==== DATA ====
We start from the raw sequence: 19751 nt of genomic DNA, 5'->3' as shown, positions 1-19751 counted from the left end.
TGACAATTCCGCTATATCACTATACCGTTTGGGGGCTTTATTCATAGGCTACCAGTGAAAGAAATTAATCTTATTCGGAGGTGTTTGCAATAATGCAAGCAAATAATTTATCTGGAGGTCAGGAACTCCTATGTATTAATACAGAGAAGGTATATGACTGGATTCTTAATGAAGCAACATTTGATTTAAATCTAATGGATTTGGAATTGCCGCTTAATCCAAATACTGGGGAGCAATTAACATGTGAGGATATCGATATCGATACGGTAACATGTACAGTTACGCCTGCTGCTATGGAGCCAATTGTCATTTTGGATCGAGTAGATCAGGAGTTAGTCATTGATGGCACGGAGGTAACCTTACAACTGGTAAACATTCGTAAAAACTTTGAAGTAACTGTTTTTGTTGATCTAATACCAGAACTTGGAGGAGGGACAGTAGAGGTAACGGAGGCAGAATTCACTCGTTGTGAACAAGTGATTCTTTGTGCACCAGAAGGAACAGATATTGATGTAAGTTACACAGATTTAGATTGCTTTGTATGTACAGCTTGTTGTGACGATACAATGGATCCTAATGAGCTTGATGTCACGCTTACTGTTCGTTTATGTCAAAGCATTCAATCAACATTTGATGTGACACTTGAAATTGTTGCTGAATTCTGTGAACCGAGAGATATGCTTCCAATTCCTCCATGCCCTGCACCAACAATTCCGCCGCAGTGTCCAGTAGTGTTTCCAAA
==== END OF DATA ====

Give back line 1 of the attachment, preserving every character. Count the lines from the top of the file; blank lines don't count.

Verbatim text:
We start from the raw sequence: 19751 nt of genomic DNA, 5'->3' as shown, positions 1-19751 counted from the left end.